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Update on the global energy dilemma

March 14, 2011

Japan earthquake nuclear plant damageThe recent Japan nuclear disasters and their uncertain outcome are telling us once again that nuclear power and the very existence of nuclear weapons is hazardous to life for generations to come.  Yet our leaders steadfastly continue to support ever more consumption of nuclear power and hydrocarbon energy in the face of obvious and overwhelming problems, where we need to phase out these energy sources and phase in a blend of totally new clean energy sources that would involve a publicly transparent research effort that should rival that of the Manhattan and Apollo projects.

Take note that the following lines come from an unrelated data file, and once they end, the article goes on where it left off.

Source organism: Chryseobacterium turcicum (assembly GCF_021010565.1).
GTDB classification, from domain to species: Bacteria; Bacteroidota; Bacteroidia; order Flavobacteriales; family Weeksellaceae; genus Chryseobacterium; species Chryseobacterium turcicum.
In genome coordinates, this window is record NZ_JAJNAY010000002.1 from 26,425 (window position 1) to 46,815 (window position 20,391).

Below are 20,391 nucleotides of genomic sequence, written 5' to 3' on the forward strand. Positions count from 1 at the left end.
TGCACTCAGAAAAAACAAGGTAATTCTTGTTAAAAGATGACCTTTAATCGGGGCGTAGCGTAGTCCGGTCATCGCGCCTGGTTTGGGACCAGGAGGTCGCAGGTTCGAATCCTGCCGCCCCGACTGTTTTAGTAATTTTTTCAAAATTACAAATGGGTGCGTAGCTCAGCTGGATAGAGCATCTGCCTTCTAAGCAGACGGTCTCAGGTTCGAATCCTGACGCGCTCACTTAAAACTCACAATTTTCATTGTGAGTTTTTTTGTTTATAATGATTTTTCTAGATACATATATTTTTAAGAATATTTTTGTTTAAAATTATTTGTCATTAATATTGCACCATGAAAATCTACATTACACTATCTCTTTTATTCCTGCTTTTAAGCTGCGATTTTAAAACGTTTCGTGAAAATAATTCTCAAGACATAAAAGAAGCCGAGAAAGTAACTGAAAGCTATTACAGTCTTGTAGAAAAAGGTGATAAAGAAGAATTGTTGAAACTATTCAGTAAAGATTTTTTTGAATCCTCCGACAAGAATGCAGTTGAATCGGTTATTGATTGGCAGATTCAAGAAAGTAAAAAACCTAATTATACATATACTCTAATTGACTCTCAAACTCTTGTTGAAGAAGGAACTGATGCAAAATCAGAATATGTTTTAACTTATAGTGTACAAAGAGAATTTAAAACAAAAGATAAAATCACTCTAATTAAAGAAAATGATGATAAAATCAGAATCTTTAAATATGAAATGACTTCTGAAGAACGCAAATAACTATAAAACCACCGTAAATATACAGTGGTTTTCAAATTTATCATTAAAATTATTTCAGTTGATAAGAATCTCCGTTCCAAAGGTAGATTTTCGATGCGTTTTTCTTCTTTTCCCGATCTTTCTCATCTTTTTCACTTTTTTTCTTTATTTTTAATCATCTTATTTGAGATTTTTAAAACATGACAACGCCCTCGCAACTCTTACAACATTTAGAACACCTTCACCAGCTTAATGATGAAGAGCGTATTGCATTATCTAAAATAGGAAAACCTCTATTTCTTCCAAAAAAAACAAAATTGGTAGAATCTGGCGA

Of all the polluting activities that humanity pursues, there is none more damaging to the environment than the abuse of energy.  The extraction of oil, coal and uranium in increasingly sensitive ecosystems, their transport, their incineration and their disposal are causing more environmental havoc on Earth than any other single factor.  But the awesome multitrillion dollar vested industrial interests have so far staved off any attempt to curb this extraction.  Whether it’s the BP Gulf oil gusher, the Chevron-Texaco decimation of the Ecuadorian Amazon, the leveling of West Virginia mountaintops, the dirty extractions of tar sands in Alberta or the resulting deforestation and water and air pollution or earthquake-induced radiation emissions from nuclear power plants, the story is always the same: the vast extraction and burning of hydrocarbons are destroying the planet.  The mandate to cut way back on coal, oil and nuclear use—now 80 percent of the world’s energy mix—is reinforced by the scientific consensus that the principal cause of global climate change and the acidification of the oceans is in fact the routine burning of hydrocarbons and uranium.  Yet public policies remain unchanged, even in the face of our headlong race into ecological catastrophe.  There is little time to spare before we experience an irreversible tipping point of instability in our climate and in our dying ecosystems. Is it not collective insanity for humanity to rely on such dirty energy?  Our top priority should be the introduction of truly clean, sustainable energy.

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